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Professional News
Parents, Primary Care Providers Need to Close Communication Gap
Psychiatric News
Volume 44 Number 1 page 4-20

Doctors and parents of children may be in the examining room together, but they disagree on whether mental health counseling took place.

Has the “Rashomon effect come to the doctor's office?

Parents in a recent study said they did not receive counseling for their children's mental health problems in 75 percent of the visits with primary care providers in which the primary care providers said they had delivered it.

Psychiatrists and pediatricians have been experimenting with ways to improve mental health diagnosis and care at the primary care level, either by making referral simpler or quicker or by deepening the knowledge of primary care providers.

The new study suggests that process may also involve a complex set of factors attributable to both providers and parents, wrote Jonathan Brown, Ph.D., M.H.S., of Mathematica Policy Research in Washington, D.C., and Lawrence Wissow, M.D., M.P.H., a professor of health, behavior, and society at the Johns Hopkins Bloomberg School of Public Health in Baltimore. Their report appeared in the December 2008 Pediatrics.

Their analysis was based on data drawn from a study of how nonspecific“ common factors”—helping providers engage and involve children and parents, addressing hopelessness and anger, the therapeutic alliance, decreasing barriers to care, increasing patient motivation—often result in better outcomes than more specific treatments, said Wissow in an interview.

In this study, Brown and Wissow documented the results of 749 visits to 54 pediatric primary care providers at 16 practices in Baltimore, Washington, D.C., and a rural area in upstate New York. Forty-four of the providers were physicians, nine were nurse practitioners, and one was a physician assistant. Patients were aged 5 to 16, and 27 percent had high levels of mental health symptoms.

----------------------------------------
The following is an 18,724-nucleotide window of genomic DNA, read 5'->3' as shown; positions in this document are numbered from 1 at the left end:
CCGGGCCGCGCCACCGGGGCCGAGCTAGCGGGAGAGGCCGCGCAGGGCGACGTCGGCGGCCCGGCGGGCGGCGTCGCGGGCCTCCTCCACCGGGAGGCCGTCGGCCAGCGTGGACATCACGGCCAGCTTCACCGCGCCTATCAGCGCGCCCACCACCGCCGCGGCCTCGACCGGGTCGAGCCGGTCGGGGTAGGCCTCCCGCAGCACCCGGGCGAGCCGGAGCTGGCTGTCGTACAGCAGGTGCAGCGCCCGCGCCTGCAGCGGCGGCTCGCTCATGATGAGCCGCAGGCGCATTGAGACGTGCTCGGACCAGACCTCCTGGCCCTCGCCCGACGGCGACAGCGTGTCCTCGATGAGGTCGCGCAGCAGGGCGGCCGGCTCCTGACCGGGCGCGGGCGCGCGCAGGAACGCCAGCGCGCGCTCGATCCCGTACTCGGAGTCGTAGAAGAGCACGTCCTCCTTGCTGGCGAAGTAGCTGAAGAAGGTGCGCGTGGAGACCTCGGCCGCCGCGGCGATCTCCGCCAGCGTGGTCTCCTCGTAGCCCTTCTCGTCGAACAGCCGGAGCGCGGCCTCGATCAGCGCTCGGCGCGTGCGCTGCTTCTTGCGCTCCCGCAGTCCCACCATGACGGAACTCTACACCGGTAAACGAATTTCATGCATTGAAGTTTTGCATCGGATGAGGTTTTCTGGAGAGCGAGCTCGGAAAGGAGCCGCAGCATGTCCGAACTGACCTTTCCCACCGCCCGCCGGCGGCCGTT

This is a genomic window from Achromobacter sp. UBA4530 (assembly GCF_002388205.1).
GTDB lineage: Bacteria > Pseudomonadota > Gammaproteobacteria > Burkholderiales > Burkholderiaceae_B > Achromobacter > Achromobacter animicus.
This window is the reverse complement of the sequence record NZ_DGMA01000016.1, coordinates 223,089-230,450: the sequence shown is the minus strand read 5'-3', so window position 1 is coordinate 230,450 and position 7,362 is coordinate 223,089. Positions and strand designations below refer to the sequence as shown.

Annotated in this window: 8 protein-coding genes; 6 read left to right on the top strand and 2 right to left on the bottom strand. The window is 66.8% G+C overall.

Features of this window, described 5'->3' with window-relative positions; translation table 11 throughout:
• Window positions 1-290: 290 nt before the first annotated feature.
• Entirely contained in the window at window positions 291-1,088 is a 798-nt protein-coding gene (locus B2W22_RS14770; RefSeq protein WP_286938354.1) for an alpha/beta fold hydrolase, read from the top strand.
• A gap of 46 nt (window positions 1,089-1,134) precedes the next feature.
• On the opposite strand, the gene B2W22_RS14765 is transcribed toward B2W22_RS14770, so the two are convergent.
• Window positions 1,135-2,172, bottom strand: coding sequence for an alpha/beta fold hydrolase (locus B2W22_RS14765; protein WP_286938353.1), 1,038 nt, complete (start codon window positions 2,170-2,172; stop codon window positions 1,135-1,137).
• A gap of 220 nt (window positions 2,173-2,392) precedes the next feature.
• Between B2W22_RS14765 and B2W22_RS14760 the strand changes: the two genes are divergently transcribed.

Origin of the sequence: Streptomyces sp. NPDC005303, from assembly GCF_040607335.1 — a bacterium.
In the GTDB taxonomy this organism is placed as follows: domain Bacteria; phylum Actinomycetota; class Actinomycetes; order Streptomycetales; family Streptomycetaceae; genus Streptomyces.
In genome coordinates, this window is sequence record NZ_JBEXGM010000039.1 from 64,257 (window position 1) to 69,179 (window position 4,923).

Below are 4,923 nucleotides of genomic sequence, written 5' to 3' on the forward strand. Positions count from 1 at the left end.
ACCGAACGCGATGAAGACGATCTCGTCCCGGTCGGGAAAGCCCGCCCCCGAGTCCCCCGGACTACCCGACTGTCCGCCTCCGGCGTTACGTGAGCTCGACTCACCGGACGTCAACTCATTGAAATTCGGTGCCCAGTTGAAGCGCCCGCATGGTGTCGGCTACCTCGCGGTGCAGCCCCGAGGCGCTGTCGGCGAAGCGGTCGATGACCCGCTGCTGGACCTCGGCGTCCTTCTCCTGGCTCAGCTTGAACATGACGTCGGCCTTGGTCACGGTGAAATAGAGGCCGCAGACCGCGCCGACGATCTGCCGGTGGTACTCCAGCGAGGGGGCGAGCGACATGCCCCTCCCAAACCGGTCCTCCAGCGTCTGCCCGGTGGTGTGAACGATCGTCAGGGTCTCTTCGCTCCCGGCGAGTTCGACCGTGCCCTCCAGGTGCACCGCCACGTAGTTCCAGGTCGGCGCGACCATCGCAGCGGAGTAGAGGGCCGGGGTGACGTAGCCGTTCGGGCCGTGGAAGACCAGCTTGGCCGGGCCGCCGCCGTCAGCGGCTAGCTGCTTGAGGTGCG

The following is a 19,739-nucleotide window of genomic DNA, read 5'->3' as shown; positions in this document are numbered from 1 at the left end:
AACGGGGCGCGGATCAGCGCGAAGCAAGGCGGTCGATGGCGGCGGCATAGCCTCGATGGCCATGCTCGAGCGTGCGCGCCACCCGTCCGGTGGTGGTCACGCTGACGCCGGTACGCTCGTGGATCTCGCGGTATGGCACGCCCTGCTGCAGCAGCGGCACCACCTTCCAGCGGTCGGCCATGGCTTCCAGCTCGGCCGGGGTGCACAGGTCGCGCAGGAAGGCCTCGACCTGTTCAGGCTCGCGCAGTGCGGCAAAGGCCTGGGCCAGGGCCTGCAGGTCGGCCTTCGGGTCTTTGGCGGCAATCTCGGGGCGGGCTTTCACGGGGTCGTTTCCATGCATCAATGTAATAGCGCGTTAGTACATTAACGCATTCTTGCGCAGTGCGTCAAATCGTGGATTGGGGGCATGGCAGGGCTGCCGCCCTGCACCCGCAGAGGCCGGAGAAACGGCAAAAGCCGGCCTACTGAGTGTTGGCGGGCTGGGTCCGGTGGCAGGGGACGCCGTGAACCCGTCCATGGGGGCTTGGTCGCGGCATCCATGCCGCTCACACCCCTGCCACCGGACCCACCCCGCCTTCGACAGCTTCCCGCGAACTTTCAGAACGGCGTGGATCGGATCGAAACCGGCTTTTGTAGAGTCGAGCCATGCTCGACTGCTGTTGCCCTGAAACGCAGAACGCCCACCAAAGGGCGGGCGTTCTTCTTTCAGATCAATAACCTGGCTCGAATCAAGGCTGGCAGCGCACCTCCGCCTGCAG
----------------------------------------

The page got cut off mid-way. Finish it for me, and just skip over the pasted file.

Immediately after the patient visit, the providers and parents answered one yes-or-no question each about mental health counseling in the encounter. Parents were asked whether the provider counseled them about the child's mood, behavior, ability to get along with others, parental stresses, or family problems. Providers were asked if they had given counseling for a psychosocial problem requiring clinical attention.FIG1

The providers said they gave mental health counseling to parents of their young patients at 239 visits (32 percent), yet parents reported such counseling at just 179 visits (11 percent). (Curiously, parents did report counseling at 26 of the 510 visits in which the providers said they had not provided it. See chart.)

The odds of parents' reporting no counseling rose if they also said the visit was for mental health reasons, there was any discussion of mental health, or if a provider was more burdened by delivering mental health treatment.

“Burden is a combination of things, but mainly the anxiety of having to deal with mental health issues,” he said. “Providers worry that if they bring up these issues, the patient will emote, the doctor won't know what to do and will fall further behind in the day's work, and nobody will be happy.”

The two parties' definition of counseling seemed to be the same, but parents' expectations may have something to do with the results.

“When you say 'mental health care,' people still think of medications or psychotherapy, not a reframing of the problems they came in with,” said Wissow. So even if a family walks out with a sense that their concerns have been heard, that their problems are common enough with children that age, or that it may help to talk to the school counselor, they may think that the provider has not specifically helped them with a mental health issue.

“Providers may not be good enough at framing what they are doing as mental health care,” said Wissow.

“[They] may require [more] skills to communicate efficiently and effectively with families about mental health when faced with competing demands and fewer resources,” wrote Brown and Wissow. “Such skills should help [primary care providers] overcome language or cultural barriers, clarify what the parent and youth hope to gain from the visit, and investigate whether their expectations have been met.”

The providers may be doing better over the longer term than they are right after the visit. Brown and Wissow are still analyzing follow-up data, but Wissow said that both clinical outcomes and parental views seem improved six months after the visit recorded in the study.

An abstract of “Disagreement in Parent and Primary Care Provider Reports of Mental Health Counseling” is posted at<http://pediatrics.aappublications.org/cgi/content/abstract/122/6/1204>.

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